The mislabeling of 2.6.32-rc1 in the makefile might have been the cause of
some confusion, though the skipping of -rc2 will have avoided the worst of
it. But it seems that there is confusion with version numbers at other
times, leading to a push for a change that Linus has absolutely no
intention of making.
Responding to the 2.6.32-rc3 announcement, Len Brown noted that, as far as the version
number is concerned, there is no difference between (say) 2.6.31 and a
kernel checked out near the end of the 2.6.32 merge window, despite the
fact that those two kernels differ significantly from each other. Len had
a simple request:
This could be clarified if you update Makefile on the 1st commit
after 2.6.X is frozen to simply be 2.6.Y-merge or 2.6.Y-rc0 or
something. Anything but 2.6.X.
Others echoed this request, but Linus made it
clear that he was not interested in this idea:
So no. I'm not going to do -rc0. Because doing that is
_stupid_. And until you understand _why_ it's stupid, it's
pointless talking about it, and when you _do_ understand that it's
stupid, you'll agree with me.
So what is the problem with the -rc0 idea? It turns out there are a few,
one of which being that there is already a much more flexible mechanism
built into the kernel build system. If the LOCALVERSION_AUTO
configuration option is set, the extra version information will be set in a
more specific manner. Your editor, who has not been at home long enough to
install a new kernel on his desktop for a bit, is currently running a
kernel which reports its version as:
It says that the kernel is the one found at git commit ID g3ce001e;
the 00002 indicates that it is two commits after 2.6.31-rc5. This
version number makes the exact kernel being run clear in a way that
a simple makefile tweak would not. Even if -rc0 were really indicative, it
would not really say which kernel was being run.
It gets worse than that, though, especially when developers start bisecting
kernels to track down bugs. Consider this example: the two post-2.6.31-rc5
commits in your editor's kernel are a pair of
BKL-removal patches which fell through the cracks and didn't make the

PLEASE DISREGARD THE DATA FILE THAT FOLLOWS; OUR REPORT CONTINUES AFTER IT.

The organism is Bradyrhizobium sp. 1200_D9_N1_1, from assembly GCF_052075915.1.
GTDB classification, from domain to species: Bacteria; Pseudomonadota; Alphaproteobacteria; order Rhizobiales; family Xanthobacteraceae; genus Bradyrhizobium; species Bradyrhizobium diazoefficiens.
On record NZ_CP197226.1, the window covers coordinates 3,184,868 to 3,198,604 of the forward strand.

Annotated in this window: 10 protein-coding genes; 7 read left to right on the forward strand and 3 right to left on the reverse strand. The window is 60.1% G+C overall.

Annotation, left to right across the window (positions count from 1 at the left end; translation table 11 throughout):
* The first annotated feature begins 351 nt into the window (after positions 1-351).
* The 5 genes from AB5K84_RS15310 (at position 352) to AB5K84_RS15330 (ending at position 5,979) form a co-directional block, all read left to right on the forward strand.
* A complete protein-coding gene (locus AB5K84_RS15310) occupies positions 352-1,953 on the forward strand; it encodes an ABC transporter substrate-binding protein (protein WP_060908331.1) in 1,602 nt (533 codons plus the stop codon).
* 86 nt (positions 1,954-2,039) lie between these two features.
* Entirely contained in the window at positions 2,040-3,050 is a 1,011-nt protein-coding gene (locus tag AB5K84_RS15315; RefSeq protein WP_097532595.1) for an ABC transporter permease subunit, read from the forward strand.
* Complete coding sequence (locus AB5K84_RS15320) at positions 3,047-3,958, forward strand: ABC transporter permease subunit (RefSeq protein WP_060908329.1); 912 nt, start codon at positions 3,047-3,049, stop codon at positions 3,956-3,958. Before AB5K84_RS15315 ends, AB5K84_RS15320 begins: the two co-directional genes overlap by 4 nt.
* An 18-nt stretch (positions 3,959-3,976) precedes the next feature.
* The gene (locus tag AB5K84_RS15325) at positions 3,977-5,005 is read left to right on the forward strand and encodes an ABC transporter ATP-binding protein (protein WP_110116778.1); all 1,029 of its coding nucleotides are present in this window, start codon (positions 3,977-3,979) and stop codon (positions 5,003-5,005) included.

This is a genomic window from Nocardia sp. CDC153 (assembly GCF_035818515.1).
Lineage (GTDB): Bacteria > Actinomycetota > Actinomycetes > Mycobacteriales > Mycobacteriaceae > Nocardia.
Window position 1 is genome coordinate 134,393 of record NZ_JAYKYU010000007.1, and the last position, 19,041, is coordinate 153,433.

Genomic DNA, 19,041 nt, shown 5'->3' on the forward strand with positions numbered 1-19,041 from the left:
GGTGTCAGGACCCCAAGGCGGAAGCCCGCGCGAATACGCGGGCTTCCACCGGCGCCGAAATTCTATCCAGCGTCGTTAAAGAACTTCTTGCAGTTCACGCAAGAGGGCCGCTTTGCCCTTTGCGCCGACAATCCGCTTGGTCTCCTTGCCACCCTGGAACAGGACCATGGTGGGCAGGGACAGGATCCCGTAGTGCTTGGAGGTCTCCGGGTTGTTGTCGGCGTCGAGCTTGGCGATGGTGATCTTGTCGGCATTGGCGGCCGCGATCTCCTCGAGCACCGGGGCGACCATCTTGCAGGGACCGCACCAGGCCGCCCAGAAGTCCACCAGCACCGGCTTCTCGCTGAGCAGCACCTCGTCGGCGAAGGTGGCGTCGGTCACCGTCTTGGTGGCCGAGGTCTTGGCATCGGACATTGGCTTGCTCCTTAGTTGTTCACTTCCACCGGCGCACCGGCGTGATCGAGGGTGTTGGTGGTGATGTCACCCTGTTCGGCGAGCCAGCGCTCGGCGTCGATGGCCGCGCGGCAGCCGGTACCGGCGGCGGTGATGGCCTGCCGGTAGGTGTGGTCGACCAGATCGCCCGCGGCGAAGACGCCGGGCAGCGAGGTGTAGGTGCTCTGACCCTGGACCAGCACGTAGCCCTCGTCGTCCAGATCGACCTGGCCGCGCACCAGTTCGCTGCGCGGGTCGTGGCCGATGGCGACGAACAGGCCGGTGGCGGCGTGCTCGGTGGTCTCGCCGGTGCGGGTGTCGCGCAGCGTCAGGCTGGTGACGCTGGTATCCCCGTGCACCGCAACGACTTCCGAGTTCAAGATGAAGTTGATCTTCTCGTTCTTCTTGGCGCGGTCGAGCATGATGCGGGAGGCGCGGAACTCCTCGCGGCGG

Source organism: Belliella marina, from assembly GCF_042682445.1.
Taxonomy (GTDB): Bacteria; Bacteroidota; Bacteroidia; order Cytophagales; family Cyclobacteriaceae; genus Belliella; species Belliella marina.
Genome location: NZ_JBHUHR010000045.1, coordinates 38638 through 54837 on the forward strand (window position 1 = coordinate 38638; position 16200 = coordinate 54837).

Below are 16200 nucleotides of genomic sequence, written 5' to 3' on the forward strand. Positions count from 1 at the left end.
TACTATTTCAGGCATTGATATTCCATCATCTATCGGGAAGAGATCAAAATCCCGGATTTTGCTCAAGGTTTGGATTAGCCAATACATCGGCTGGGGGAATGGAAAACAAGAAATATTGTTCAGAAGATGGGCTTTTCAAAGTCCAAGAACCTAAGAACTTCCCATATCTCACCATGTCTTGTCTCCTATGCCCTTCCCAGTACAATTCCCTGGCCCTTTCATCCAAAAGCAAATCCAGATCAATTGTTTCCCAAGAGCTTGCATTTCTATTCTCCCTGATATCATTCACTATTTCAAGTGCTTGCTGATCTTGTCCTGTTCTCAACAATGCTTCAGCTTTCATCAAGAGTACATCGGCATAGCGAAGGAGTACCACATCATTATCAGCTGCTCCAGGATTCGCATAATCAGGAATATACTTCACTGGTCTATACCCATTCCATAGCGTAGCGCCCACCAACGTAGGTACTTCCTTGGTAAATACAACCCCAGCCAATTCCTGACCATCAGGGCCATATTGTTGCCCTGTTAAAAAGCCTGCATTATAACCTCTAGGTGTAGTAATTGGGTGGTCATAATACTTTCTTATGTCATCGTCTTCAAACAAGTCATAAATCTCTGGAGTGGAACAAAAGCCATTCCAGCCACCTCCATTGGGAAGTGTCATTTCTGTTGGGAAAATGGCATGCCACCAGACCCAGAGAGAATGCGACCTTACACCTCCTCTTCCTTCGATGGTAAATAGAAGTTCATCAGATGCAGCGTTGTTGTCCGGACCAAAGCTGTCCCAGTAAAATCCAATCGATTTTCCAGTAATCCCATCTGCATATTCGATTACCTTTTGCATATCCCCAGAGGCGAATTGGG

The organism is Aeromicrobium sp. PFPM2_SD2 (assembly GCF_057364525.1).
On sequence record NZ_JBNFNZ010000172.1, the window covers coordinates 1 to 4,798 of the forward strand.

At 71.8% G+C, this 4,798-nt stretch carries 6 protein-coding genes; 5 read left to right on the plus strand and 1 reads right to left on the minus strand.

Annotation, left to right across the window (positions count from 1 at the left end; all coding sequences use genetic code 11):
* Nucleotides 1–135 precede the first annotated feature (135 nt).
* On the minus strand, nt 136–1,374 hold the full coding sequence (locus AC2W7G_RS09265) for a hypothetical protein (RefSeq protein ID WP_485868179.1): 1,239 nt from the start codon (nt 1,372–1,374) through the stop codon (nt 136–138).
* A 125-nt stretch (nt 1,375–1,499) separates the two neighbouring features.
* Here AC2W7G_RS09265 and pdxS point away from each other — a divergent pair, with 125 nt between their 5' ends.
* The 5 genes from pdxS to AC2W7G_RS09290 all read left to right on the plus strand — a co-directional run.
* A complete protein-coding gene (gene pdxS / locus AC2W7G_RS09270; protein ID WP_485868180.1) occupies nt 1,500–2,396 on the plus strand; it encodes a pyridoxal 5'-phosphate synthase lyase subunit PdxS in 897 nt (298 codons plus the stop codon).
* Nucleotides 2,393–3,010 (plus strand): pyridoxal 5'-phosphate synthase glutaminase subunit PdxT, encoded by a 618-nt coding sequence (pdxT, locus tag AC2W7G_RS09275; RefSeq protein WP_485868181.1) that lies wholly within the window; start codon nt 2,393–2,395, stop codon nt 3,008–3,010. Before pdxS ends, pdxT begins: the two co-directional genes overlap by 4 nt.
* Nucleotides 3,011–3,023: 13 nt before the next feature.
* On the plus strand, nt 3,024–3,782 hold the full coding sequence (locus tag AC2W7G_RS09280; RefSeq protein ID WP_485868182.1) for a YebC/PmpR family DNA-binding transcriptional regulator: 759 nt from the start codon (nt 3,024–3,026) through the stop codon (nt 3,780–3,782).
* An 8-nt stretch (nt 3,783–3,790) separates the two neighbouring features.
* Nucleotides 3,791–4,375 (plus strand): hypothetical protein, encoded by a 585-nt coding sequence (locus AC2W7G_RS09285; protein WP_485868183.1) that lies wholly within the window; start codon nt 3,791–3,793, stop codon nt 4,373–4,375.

2.6.32 merge window. Assuming they make it into 2.6.33, the (simplified)
git revision history will look something like this:
A developer trying to use bisection to find a problem in 2.6.33-rc1 might
well end up at your editor's commit g3ce001e - as a stopping
point, of course; that commit could not possibly be the cause of the
problem. Should that developer look at the kernel version number at that
point, they will not see 2.6.33-rc0 (even if Linus were to make that
change) or even 2.6.32 - the version will be 2.6.31-rc5, the version that
particular commit is based on. In the git era,
kernel development is not a straight-line affair.
What this implies is that anybody who depends on the kernel version number
as found in the Makefile is likely to end up confused. There is, of
course, one important exception: that number is meaningful only for the
actual release it represents. At any other time, it is an unreliable
That doesn't change the fact that people are getting confused by running a
kernel which identifies itself as 2.6.x, but which is really closer to
2.6.x+1. So it seems likely that a couple of things will be done to help.
One of those is to make the LOCALVERSION_AUTO option enabled by
default, and, possibly, difficult to disable. The other is to add some
smarts to the build system which tries to check whether the kernel being built
differs from the one which was tagged with the official release number. If
that is the case, a simple "+" is appended to the version number.
So a kernel checked out in the middle of the 2.6.33 merge window would
identify itself as 2.6.32+.
Linus doesn't much like that last option (he sees it as losing a lot of
information that the full LOCALVERSION_AUTO option provides), but
he "doesn't hate" it either. He actually managed to not hate the idea
enough to put together a patch implementing
it. It has not been merged as of this writing; there is still some
discussion happening about possible changes to the
LOCALVERSION_AUTO format. But it seems likely that something
along these lines will go in during the 2.6.33 merge window, if not before.
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